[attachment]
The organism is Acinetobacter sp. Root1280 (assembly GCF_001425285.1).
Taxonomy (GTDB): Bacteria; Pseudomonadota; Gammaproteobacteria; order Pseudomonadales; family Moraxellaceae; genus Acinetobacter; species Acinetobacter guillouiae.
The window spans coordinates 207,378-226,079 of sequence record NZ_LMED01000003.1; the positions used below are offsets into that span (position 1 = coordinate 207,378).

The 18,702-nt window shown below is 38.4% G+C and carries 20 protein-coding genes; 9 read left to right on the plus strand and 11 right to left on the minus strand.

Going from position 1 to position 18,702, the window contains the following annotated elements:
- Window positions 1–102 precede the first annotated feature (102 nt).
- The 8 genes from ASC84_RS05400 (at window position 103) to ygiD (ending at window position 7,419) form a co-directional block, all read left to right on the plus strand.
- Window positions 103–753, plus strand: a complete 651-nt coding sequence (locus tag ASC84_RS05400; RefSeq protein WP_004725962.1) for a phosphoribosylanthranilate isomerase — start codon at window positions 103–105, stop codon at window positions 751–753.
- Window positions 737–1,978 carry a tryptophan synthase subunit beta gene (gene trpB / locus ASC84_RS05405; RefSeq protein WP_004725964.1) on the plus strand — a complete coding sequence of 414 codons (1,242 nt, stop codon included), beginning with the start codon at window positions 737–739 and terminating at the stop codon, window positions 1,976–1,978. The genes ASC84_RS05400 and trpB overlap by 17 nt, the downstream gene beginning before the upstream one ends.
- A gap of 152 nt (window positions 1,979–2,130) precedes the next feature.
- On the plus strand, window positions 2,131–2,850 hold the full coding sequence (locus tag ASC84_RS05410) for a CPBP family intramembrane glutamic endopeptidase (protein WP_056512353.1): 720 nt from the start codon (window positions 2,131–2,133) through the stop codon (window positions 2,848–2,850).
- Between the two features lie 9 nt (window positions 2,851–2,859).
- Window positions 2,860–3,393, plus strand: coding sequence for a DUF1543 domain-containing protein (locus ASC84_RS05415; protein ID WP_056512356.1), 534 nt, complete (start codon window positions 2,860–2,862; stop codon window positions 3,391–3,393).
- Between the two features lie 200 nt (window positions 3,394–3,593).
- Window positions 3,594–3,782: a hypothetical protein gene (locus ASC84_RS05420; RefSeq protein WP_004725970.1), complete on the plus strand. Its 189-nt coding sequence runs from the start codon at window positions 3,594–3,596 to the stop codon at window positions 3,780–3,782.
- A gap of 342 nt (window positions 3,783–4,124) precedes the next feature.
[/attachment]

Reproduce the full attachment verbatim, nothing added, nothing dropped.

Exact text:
The organism is Acinetobacter sp. Root1280 (assembly GCF_001425285.1).
Taxonomy (GTDB): Bacteria; Pseudomonadota; Gammaproteobacteria; order Pseudomonadales; family Moraxellaceae; genus Acinetobacter; species Acinetobacter guillouiae.
The window spans coordinates 207,378-226,079 of sequence record NZ_LMED01000003.1; the positions used below are offsets into that span (position 1 = coordinate 207,378).

The 18,702-nt window shown below is 38.4% G+C and carries 20 protein-coding genes; 9 read left to right on the plus strand and 11 right to left on the minus strand.

Going from position 1 to position 18,702, the window contains the following annotated elements:
- Window positions 1–102 precede the first annotated feature (102 nt).
- The 8 genes from ASC84_RS05400 (at window position 103) to ygiD (ending at window position 7,419) form a co-directional block, all read left to right on the plus strand.
- Window positions 103–753, plus strand: a complete 651-nt coding sequence (locus tag ASC84_RS05400; RefSeq protein WP_004725962.1) for a phosphoribosylanthranilate isomerase — start codon at window positions 103–105, stop codon at window positions 751–753.
- Window positions 737–1,978 carry a tryptophan synthase subunit beta gene (gene trpB / locus ASC84_RS05405; RefSeq protein WP_004725964.1) on the plus strand — a complete coding sequence of 414 codons (1,242 nt, stop codon included), beginning with the start codon at window positions 737–739 and terminating at the stop codon, window positions 1,976–1,978. The genes ASC84_RS05400 and trpB overlap by 17 nt, the downstream gene beginning before the upstream one ends.
- A gap of 152 nt (window positions 1,979–2,130) precedes the next feature.
- On the plus strand, window positions 2,131–2,850 hold the full coding sequence (locus tag ASC84_RS05410) for a CPBP family intramembrane glutamic endopeptidase (protein WP_056512353.1): 720 nt from the start codon (window positions 2,131–2,133) through the stop codon (window positions 2,848–2,850).
- Between the two features lie 9 nt (window positions 2,851–2,859).
- Window positions 2,860–3,393, plus strand: coding sequence for a DUF1543 domain-containing protein (locus ASC84_RS05415; protein ID WP_056512356.1), 534 nt, complete (start codon window positions 2,860–2,862; stop codon window positions 3,391–3,393).
- Between the two features lie 200 nt (window positions 3,394–3,593).
- Window positions 3,594–3,782: a hypothetical protein gene (locus ASC84_RS05420; RefSeq protein WP_004725970.1), complete on the plus strand. Its 189-nt coding sequence runs from the start codon at window positions 3,594–3,596 to the stop codon at window positions 3,780–3,782.
- A gap of 342 nt (window positions 3,783–4,124) precedes the next feature.